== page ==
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PAA China Clipper question

Tue Jun 05, 2018 12:08 am

Anyone care to speculate why PAA named the 22 Nov 1935 crossing as the China Clipper when the routing was Alameda Harbour (SF Bay) - Honolulu - Midway - Wake - Guam - Manila? I did some searching, but was unable to find any explanation.
Thanks for any replies.
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Re: PAA China Clipper question

Tue Jun 05, 2018 3:13 am

This book 'Pictorial History of Pan American World Airways' by P. St. John Turner (1973), should be accurate.

Chapter Four 'Bridge over the Pacific', page 61
Initial services were to be as far as the Philippines only, due in part to political difficulties in obtaining mainland Asia traffic rights, and also to scheduling limitations with the fleet to be used.

He doesn't elaborate who the diffculties were with, but presume it was the British as Hong Kong was the intended destination after Manila according to a map on page 58.

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Re: PAA China Clipper question

Tue Jun 05, 2018 4:06 am

There does not appear to be a particular reason. It was probably just marketing. Juan Trippe's Pacific goal was air service to China and the name fit with that goal.

I am probably re-stating what you already have found, but I pulled the following from the book "Wings to the Orient, Pan American Clipper Planes 1935 to 1945" by Stan Cohen.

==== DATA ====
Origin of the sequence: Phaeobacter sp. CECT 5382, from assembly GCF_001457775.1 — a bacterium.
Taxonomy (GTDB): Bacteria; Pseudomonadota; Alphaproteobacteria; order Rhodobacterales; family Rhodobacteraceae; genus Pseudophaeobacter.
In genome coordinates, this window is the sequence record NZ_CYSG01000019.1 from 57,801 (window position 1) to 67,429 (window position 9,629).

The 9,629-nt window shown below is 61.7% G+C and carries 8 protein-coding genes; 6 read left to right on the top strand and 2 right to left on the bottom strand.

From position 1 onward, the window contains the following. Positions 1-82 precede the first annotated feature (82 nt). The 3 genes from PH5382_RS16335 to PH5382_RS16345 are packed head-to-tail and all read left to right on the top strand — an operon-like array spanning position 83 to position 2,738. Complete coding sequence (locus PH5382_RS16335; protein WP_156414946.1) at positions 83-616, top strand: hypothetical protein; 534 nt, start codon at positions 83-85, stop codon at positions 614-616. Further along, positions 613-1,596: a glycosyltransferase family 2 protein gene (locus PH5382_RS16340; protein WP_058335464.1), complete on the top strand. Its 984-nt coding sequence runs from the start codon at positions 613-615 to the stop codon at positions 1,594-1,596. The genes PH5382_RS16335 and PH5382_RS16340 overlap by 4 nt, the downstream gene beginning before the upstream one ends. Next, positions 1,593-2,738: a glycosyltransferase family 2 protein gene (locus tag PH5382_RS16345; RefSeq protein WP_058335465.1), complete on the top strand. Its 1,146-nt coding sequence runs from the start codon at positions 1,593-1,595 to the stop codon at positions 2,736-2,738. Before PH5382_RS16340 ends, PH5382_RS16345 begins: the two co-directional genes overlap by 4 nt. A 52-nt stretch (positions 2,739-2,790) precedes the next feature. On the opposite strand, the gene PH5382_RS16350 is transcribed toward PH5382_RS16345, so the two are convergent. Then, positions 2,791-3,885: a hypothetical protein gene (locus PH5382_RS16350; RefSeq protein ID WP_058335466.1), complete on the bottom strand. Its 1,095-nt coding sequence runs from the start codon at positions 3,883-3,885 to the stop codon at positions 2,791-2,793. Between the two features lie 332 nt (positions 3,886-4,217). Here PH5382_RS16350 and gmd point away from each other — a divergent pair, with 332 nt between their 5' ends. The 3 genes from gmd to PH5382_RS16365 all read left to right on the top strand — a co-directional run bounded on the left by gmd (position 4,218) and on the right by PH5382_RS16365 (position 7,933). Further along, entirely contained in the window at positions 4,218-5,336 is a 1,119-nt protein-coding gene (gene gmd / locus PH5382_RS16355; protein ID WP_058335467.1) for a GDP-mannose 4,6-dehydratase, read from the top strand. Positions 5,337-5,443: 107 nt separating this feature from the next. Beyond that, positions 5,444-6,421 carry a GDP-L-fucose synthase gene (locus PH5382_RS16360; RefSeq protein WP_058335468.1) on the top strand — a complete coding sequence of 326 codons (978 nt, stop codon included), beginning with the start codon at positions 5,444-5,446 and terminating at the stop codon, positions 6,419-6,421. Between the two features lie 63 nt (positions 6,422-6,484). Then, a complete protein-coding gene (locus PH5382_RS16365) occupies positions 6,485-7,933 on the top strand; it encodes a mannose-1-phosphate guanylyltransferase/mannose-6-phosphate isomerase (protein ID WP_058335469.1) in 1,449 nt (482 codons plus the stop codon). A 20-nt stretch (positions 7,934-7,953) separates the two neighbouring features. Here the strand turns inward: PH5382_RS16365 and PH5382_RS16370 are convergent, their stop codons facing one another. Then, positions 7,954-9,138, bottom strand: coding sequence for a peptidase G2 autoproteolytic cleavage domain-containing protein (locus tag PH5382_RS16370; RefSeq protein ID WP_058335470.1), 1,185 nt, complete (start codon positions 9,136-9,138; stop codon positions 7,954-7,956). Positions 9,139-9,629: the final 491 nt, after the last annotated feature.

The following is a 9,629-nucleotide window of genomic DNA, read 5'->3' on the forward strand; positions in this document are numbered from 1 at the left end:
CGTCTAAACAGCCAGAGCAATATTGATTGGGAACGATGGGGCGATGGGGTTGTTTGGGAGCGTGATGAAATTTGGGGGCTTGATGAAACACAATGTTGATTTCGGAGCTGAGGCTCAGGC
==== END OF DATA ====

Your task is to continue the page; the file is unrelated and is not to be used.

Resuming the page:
The “China Clipper” was the first M-130 delivered to Pan Am in October 1935, the next two being named “Philippine Clipper” and “Hawaii Clipper”. All Pacific/Far East names.

To establish the trans-pacific route the S-42, "Pan American Clipper", flew survey flights as far as Guam between April and October 1935. The “China Clipper’s” 22-29 Nov 1935 flight was a mail run to Manila. The first Passenger flight to Manila was 21-27 Oct 1936 flown by the “”Hawaii Clipper”.

In 1937 Pan Am finally secured landing rights in Hong Kong. So S-42s were deployed to fly the Manila to Hong Kong leg.

I am a little disappointed that the book provides the names for the M-130s (3) and B-314s (9), but not for most of the S-42s (10). Probably because the S-42s appear to be mainly used on Caribbean and Atlantic routes.

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